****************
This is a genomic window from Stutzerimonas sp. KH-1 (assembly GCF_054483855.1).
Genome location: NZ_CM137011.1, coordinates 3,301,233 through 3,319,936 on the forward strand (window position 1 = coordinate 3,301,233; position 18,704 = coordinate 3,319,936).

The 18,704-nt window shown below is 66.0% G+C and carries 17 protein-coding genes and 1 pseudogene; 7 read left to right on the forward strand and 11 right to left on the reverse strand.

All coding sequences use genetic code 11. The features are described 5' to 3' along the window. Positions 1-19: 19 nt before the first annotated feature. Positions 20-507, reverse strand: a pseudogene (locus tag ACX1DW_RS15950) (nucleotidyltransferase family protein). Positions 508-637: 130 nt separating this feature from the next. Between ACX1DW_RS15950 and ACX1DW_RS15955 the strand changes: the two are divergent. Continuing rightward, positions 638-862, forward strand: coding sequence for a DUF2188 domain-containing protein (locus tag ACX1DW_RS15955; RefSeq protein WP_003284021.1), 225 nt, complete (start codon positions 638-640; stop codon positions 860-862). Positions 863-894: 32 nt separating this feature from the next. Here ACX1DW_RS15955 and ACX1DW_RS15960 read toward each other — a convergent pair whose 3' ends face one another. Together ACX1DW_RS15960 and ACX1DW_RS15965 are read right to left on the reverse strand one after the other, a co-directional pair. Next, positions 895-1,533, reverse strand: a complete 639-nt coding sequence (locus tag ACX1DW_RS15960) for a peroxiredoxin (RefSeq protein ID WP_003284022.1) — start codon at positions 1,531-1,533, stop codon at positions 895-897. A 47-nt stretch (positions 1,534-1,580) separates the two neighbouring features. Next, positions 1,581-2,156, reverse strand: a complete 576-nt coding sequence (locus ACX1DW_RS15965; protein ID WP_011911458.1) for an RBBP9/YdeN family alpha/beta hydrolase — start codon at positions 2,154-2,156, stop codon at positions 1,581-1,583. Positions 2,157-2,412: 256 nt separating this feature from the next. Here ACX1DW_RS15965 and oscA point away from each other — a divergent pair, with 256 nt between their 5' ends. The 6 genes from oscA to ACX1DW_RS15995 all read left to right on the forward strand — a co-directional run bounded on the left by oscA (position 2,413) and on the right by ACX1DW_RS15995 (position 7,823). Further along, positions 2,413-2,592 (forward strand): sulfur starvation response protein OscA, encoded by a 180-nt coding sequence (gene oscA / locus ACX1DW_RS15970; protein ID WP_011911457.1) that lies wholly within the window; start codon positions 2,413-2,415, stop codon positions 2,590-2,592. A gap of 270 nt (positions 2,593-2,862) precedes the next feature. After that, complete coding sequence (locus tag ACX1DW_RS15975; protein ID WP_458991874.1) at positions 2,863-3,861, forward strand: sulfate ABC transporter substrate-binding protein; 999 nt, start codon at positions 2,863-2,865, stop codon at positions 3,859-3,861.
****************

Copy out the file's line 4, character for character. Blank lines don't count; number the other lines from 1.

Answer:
All coding sequences use genetic code 11. The features are described 5' to 3' along the window. Positions 1-19: 19 nt before the first annotated feature. Positions 20-507, reverse strand: a pseudogene (locus tag ACX1DW_RS15950) (nucleotidyltransferase family protein). Positions 508-637: 130 nt separating this feature from the next. Between ACX1DW_RS15950 and ACX1DW_RS15955 the strand changes: the two are divergent. Continuing rightward, positions 638-862, forward strand: coding sequence for a DUF2188 domain-containing protein (locus tag ACX1DW_RS15955; RefSeq protein WP_003284021.1), 225 nt, complete (start codon positions 638-640; stop codon positions 860-862). Positions 863-894: 32 nt separating this feature from the next. Here ACX1DW_RS15955 and ACX1DW_RS15960 read toward each other — a convergent pair whose 3' ends face one another. Together ACX1DW_RS15960 and ACX1DW_RS15965 are read right to left on the reverse strand one after the other, a co-directional pair. Next, positions 895-1,533, reverse strand: a complete 639-nt coding sequence (locus tag ACX1DW_RS15960) for a peroxiredoxin (RefSeq protein ID WP_003284022.1) — start codon at positions 1,531-1,533, stop codon at positions 895-897. A 47-nt stretch (positions 1,534-1,580) separates the two neighbouring features. Next, positions 1,581-2,156, reverse strand: a complete 576-nt coding sequence (locus ACX1DW_RS15965; protein ID WP_011911458.1) for an RBBP9/YdeN family alpha/beta hydrolase — start codon at positions 2,154-2,156, stop codon at positions 1,581-1,583. Positions 2,157-2,412: 256 nt separating this feature from the next. Here ACX1DW_RS15965 and oscA point away from each other — a divergent pair, with 256 nt between their 5' ends. The 6 genes from oscA to ACX1DW_RS15995 all read left to right on the forward strand — a co-directional run bounded on the left by oscA (position 2,413) and on the right by ACX1DW_RS15995 (position 7,823). Further along, positions 2,413-2,592 (forward strand): sulfur starvation response protein OscA, encoded by a 180-nt coding sequence (gene oscA / locus ACX1DW_RS15970; protein ID WP_011911457.1) that lies wholly within the window; start codon positions 2,413-2,415, stop codon positions 2,590-2,592. A gap of 270 nt (positions 2,593-2,862) precedes the next feature. After that, complete coding sequence (locus tag ACX1DW_RS15975; protein ID WP_458991874.1) at positions 2,863-3,861, forward strand: sulfate ABC transporter substrate-binding protein; 999 nt, start codon at positions 2,863-2,865, stop codon at positions 3,859-3,861.